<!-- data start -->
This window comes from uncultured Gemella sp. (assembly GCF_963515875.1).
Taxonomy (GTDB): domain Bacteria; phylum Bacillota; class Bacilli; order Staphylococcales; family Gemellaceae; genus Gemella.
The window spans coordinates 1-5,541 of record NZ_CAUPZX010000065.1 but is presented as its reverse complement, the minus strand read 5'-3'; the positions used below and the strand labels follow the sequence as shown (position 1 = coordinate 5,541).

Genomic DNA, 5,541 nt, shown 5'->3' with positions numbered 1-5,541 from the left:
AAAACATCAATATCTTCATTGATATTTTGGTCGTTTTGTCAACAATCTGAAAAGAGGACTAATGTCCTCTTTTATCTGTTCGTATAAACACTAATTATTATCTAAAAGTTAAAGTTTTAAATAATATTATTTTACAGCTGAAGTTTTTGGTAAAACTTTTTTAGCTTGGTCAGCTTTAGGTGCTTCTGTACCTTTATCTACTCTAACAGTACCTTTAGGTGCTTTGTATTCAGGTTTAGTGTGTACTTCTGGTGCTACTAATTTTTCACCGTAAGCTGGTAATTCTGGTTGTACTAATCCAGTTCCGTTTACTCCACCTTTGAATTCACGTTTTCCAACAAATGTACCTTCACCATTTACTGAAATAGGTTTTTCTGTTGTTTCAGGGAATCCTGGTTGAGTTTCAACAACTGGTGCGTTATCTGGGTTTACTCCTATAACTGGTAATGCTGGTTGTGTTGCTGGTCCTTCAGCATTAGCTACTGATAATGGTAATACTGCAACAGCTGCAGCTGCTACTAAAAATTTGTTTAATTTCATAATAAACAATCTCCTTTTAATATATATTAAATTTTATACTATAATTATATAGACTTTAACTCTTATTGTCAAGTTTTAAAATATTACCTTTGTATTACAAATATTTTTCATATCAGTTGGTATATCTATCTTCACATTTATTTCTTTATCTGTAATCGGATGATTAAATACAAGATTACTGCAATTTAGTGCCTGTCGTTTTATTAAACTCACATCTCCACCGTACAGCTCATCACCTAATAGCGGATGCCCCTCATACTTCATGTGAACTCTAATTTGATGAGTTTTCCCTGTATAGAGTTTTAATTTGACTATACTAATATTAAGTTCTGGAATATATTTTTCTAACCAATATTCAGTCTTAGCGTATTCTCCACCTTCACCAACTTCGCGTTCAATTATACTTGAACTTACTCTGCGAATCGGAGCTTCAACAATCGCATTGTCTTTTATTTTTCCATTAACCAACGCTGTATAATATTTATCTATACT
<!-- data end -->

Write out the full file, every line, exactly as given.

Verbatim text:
This window comes from uncultured Gemella sp. (assembly GCF_963515875.1).
Taxonomy (GTDB): domain Bacteria; phylum Bacillota; class Bacilli; order Staphylococcales; family Gemellaceae; genus Gemella.
The window spans coordinates 1-5,541 of record NZ_CAUPZX010000065.1 but is presented as its reverse complement, the minus strand read 5'-3'; the positions used below and the strand labels follow the sequence as shown (position 1 = coordinate 5,541).

Genomic DNA, 5,541 nt, shown 5'->3' with positions numbered 1-5,541 from the left:
AAAACATCAATATCTTCATTGATATTTTGGTCGTTTTGTCAACAATCTGAAAAGAGGACTAATGTCCTCTTTTATCTGTTCGTATAAACACTAATTATTATCTAAAAGTTAAAGTTTTAAATAATATTATTTTACAGCTGAAGTTTTTGGTAAAACTTTTTTAGCTTGGTCAGCTTTAGGTGCTTCTGTACCTTTATCTACTCTAACAGTACCTTTAGGTGCTTTGTATTCAGGTTTAGTGTGTACTTCTGGTGCTACTAATTTTTCACCGTAAGCTGGTAATTCTGGTTGTACTAATCCAGTTCCGTTTACTCCACCTTTGAATTCACGTTTTCCAACAAATGTACCTTCACCATTTACTGAAATAGGTTTTTCTGTTGTTTCAGGGAATCCTGGTTGAGTTTCAACAACTGGTGCGTTATCTGGGTTTACTCCTATAACTGGTAATGCTGGTTGTGTTGCTGGTCCTTCAGCATTAGCTACTGATAATGGTAATACTGCAACAGCTGCAGCTGCTACTAAAAATTTGTTTAATTTCATAATAAACAATCTCCTTTTAATATATATTAAATTTTATACTATAATTATATAGACTTTAACTCTTATTGTCAAGTTTTAAAATATTACCTTTGTATTACAAATATTTTTCATATCAGTTGGTATATCTATCTTCACATTTATTTCTTTATCTGTAATCGGATGATTAAATACAAGATTACTGCAATTTAGTGCCTGTCGTTTTATTAAACTCACATCTCCACCGTACAGCTCATCACCTAATAGCGGATGCCCCTCATACTTCATGTGAACTCTAATTTGATGAGTTTTCCCTGTATAGAGTTTTAATTTGACTATACTAATATTAAGTTCTGGAATATATTTTTCTAACCAATATTCAGTCTTAGCGTATTCTCCACCTTCACCAACTTCGCGTTCAATTATACTTGAACTTACTCTGCGAATCGGAGCTTCAACAATCGCATTGTCTTTTATTTTTCCATTAACCAACGCTGTATAATATTTATCTATACT